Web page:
July 29, 2021
Cloud Adoption Supports School District's Disaster Recovery, Remote Instruction
West Windsor-Plainsboro Regional School District's migration to the VMware Cloud on Amazon Web Services improves uptime and saves money.
West Windsor-Plainsboro Regional School District in New Jersey relies on technology now more than ever, with applications that manage everything from daily operations to classroom instruction. Downtime is not an option.
Knowing that disasters can happen anytime, IT Manager Harry Doctor Jr. set out to improve the district’s disaster recovery posture two years ago.
At the time, the district’s DR plan was problematic for two reasons. First, while the 10-school, 10,000-student district has one primary data center that fails over to a second data center, they are less than 2 miles apart, so if a hurricane or other natural disaster were to take down one facility, it would likely take down the other.
Second, the two data centers were not created equal. The main data center consists of 16 Cisco UCS servers and Dell Compellent storage hardware with 400 terabytes of storage, while the backup data center is smaller, with only four Cisco servers and 50TB of Dell storage. Doctor worried that in the case of a disaster, the IT staff could only replicate the most critical 10 to 12 applications, but not every important application.
To bolster business continuity, Doctor and his team wanted a solution that was resilient, flexible, cost-effective and easy to use. They decided the cloud was the best fit for their needs, and in fall 2019, the district embraced a hybrid on-premises and cloud architecture and adopted VMware Cloud on Amazon Web Services.
“In a true DR situation, we’d fail from one site to another and keep going, and not have to think too hard about what workloads to keep online or not,” Doctor says. “By going to the cloud, we don’t have those issues anymore. If we need to fail over, we fail over.”
This was one of the reasons district administrators and the board of education quickly approved the project.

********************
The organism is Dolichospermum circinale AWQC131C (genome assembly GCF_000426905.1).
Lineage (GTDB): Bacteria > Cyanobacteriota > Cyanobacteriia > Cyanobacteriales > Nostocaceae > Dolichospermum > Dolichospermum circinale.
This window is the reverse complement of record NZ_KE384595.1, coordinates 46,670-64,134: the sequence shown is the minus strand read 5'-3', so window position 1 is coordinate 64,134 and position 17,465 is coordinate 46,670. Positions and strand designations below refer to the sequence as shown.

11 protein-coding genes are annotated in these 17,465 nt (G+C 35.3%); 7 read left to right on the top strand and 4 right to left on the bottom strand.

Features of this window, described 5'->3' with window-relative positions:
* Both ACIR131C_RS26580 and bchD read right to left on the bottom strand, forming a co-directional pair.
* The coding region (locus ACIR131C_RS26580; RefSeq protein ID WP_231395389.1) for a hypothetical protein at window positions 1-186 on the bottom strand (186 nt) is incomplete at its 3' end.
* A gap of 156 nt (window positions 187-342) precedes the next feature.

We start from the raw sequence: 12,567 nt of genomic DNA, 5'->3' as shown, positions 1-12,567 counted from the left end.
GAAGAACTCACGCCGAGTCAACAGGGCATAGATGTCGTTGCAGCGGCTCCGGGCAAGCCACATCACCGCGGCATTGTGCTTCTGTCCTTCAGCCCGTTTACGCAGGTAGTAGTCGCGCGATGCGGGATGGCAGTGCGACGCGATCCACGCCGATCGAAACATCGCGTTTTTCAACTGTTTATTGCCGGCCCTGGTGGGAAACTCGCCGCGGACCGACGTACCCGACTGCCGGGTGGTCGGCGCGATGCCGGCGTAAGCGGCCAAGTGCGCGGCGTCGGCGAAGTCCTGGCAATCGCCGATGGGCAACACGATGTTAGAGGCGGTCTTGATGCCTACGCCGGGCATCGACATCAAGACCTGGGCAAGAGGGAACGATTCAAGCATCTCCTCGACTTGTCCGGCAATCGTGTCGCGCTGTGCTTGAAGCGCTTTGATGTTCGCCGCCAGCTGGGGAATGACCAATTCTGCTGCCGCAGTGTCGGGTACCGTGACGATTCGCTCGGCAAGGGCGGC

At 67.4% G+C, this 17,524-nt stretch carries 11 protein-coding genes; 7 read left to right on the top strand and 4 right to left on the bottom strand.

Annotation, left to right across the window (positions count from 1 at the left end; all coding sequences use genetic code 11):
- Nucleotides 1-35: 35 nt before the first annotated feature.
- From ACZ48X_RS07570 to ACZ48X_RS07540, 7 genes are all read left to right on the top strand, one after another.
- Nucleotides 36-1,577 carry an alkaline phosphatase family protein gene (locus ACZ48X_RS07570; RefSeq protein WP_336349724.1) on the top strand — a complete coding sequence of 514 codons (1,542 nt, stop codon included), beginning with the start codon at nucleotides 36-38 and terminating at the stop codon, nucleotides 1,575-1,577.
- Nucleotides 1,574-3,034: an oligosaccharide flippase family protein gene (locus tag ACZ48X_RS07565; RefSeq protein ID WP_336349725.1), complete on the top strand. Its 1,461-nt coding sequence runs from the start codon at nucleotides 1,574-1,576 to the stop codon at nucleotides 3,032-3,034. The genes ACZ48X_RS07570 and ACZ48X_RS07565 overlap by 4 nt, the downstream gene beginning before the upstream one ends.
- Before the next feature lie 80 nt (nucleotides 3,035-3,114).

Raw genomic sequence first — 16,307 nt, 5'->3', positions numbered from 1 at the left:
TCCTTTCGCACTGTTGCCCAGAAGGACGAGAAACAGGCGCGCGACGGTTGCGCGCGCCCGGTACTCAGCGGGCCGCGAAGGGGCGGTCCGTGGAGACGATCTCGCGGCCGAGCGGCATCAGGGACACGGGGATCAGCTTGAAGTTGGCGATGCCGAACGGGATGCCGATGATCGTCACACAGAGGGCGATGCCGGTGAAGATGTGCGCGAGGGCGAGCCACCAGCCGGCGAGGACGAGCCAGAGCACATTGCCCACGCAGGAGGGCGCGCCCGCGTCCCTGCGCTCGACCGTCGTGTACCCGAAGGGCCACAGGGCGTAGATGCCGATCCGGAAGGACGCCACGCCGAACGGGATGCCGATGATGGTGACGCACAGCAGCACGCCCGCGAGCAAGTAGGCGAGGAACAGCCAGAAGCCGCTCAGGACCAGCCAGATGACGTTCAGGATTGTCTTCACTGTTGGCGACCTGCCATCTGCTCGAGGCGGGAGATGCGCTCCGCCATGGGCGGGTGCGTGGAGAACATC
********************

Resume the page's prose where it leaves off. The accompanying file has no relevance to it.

The timing was fortuitous. Five months after the district added VMC on AWS to its DR strategy, COVID-19 hit. When the pandemic closed down schools, the cloud service provided the district the extra computing power and storage it needed to quickly pivot and support a suddenly remote workforce and remote students.
“We paid for VMC as an insurance policy, waiting for a disaster, and I’d call COVID-19 a pretty big disaster,” he says.
CDW•G Helps District Choose the Right Cloud Provider
Doctor’s plan was to keep both on-premises data centers and augment his DR strategy with the cloud. But making the move to a cloud environment can be complex and daunting, so his first call was to CDW•G.
Having purchased technology from the company for more than 15 years, Doctor says he feels a built-in trust and comfort with CDW•G. He does his own homework but often turns to Vincent Mulvihill, his CDW•G executive account manager, for guidance.
“Over the course of time, I’ve come to trust what he says. Everything he said has proved to be a benefit,” Doctor says.
The CDW•G team talked extensively with Doctor about the merits of several cloud services, including VMC on AWS, a cloud service that VMware and AWS launched in 2017.
CDW•G recommended VMC on AWS because Doctor and his IT staff were already familiar with VMware’s software, having previously standardized on vSphere to virtualize their servers and vCenter management software to manage their on-premises data center environment.
Through vCenter, users get a unified view of their in-house data centers and cloud environments, and can seamlessly manage and migrate their virtual machines to the cloud and back through a single interface, says Dan VanDerBosch, CDW’s business development specialist for VMware cloud solutions.
“The benefit is that you can adopt the cloud service quickly because you are using the same tools you’ve been using for years,” he says.
In contrast, some cloud vendors require users to learn new cloud-specific tools and refactor applications before deploying them, which is a multiyear process, VanDerBosch says.
Fully Connected with Help from a VMware Pro
CDW•G also brought VMware’s sales team into the discussion. The team showed Doctor a demo and gave him access to an online lab, allowing him to test drive the cloud service. He was impressed by how simple it was to use.
“Seeing is believing,” he says. “The most important thing for me was to move resources to the cloud space and back down without a steep learning curve.”